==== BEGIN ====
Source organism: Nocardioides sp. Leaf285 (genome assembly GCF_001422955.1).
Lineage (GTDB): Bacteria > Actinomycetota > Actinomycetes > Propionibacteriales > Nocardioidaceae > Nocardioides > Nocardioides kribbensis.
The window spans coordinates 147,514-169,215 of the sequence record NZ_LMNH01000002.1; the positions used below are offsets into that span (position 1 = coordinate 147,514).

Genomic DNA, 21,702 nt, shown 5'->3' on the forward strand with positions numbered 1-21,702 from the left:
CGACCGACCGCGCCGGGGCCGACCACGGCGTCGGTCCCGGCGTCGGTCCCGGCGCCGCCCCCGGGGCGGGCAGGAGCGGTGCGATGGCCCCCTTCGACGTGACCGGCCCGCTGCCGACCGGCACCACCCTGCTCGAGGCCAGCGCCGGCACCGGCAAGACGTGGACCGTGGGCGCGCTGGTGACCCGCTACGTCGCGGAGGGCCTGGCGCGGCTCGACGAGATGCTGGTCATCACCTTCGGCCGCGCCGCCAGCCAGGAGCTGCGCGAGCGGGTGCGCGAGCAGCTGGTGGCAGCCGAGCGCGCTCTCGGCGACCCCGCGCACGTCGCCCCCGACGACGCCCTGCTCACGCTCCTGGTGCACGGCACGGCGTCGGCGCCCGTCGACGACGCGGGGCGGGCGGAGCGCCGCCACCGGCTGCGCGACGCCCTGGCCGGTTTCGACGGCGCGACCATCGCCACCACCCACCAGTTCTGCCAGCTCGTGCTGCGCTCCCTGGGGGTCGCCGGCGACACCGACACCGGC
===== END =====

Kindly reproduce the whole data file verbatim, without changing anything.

Source organism: Nocardioides sp. Leaf285 (genome assembly GCF_001422955.1).
Lineage (GTDB): Bacteria > Actinomycetota > Actinomycetes > Propionibacteriales > Nocardioidaceae > Nocardioides > Nocardioides kribbensis.
The window spans coordinates 147,514-169,215 of the sequence record NZ_LMNH01000002.1; the positions used below are offsets into that span (position 1 = coordinate 147,514).

Genomic DNA, 21,702 nt, shown 5'->3' on the forward strand with positions numbered 1-21,702 from the left:
CGACCGACCGCGCCGGGGCCGACCACGGCGTCGGTCCCGGCGTCGGTCCCGGCGCCGCCCCCGGGGCGGGCAGGAGCGGTGCGATGGCCCCCTTCGACGTGACCGGCCCGCTGCCGACCGGCACCACCCTGCTCGAGGCCAGCGCCGGCACCGGCAAGACGTGGACCGTGGGCGCGCTGGTGACCCGCTACGTCGCGGAGGGCCTGGCGCGGCTCGACGAGATGCTGGTCATCACCTTCGGCCGCGCCGCCAGCCAGGAGCTGCGCGAGCGGGTGCGCGAGCAGCTGGTGGCAGCCGAGCGCGCTCTCGGCGACCCCGCGCACGTCGCCCCCGACGACGCCCTGCTCACGCTCCTGGTGCACGGCACGGCGTCGGCGCCCGTCGACGACGCGGGGCGGGCGGAGCGCCGCCACCGGCTGCGCGACGCCCTGGCCGGTTTCGACGGCGCGACCATCGCCACCACCCACCAGTTCTGCCAGCTCGTGCTGCGCTCCCTGGGGGTCGCCGGCGACACCGACACCGGC